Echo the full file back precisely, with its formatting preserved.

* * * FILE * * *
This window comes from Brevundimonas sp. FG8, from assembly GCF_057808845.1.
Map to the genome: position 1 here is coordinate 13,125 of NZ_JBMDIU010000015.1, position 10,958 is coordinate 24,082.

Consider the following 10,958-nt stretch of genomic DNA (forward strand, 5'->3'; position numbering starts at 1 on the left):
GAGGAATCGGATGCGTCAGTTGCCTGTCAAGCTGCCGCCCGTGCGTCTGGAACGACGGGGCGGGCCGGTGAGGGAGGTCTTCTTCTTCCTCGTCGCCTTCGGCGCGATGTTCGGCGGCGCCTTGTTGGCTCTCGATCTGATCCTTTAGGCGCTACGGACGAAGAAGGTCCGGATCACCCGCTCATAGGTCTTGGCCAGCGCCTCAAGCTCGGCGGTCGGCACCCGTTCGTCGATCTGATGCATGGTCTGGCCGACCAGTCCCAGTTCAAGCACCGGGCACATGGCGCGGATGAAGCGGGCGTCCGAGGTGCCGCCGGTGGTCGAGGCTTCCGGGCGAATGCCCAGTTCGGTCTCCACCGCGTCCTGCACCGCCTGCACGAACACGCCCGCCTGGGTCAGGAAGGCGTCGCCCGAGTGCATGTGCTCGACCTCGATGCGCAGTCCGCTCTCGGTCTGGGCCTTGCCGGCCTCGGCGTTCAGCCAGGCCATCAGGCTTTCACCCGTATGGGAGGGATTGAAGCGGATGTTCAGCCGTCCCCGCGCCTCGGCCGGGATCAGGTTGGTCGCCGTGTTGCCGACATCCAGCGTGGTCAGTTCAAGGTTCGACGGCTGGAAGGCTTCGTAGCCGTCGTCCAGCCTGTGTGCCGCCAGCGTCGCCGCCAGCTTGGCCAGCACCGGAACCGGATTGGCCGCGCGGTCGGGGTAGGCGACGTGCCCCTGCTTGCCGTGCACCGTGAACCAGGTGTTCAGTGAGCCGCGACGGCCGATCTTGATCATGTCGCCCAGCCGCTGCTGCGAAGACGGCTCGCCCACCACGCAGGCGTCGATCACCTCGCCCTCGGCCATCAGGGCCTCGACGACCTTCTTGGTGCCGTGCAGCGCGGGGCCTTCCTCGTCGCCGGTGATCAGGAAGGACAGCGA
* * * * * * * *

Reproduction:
This window comes from Brevundimonas sp. FG8, from assembly GCF_057808845.1.
Map to the genome: position 1 here is coordinate 13,125 of NZ_JBMDIU010000015.1, position 10,958 is coordinate 24,082.

Consider the following 10,958-nt stretch of genomic DNA (forward strand, 5'->3'; position numbering starts at 1 on the left):
GAGGAATCGGATGCGTCAGTTGCCTGTCAAGCTGCCGCCCGTGCGTCTGGAACGACGGGGCGGGCCGGTGAGGGAGGTCTTCTTCTTCCTCGTCGCCTTCGGCGCGATGTTCGGCGGCGCCTTGTTGGCTCTCGATCTGATCCTTTAGGCGCTACGGACGAAGAAGGTCCGGATCACCCGCTCATAGGTCTTGGCCAGCGCCTCAAGCTCGGCGGTCGGCACCCGTTCGTCGATCTGATGCATGGTCTGGCCGACCAGTCCCAGTTCAAGCACCGGGCACATGGCGCGGATGAAGCGGGCGTCCGAGGTGCCGCCGGTGGTCGAGGCTTCCGGGCGAATGCCCAGTTCGGTCTCCACCGCGTCCTGCACCGCCTGCACGAACACGCCCGCCTGGGTCAGGAAGGCGTCGCCCGAGTGCATGTGCTCGACCTCGATGCGCAGTCCGCTCTCGGTCTGGGCCTTGCCGGCCTCGGCGTTCAGCCAGGCCATCAGGCTTTCACCCGTATGGGAGGGATTGAAGCGGATGTTCAGCCGTCCCCGCGCCTCGGCCGGGATCAGGTTGGTCGCCGTGTTGCCGACATCCAGCGTGGTCAGTTCAAGGTTCGACGGCTGGAAGGCTTCGTAGCCGTCGTCCAGCCTGTGTGCCGCCAGCGTCGCCGCCAGCTTGGCCAGCACCGGAACCGGATTGGCCGCGCGGTCGGGGTAGGCGACGTGCCCCTGCTTGCCGTGCACCGTGAACCAGGTGTTCAGTGAGCCGCGACGGCCGATCTTGATCATGTCGCCCAGCCGCTGCTGCGAAGACGGCTCGCCCACCACGCAGGCGTCGATCACCTCGCCCTCGGCCATCAGGGCCTCGACGACCTTCTTGGTGCCGTGCAGCGCGGGGCCTTCCTCGTCGCCGGTGATCAGGAAGGACAGCGA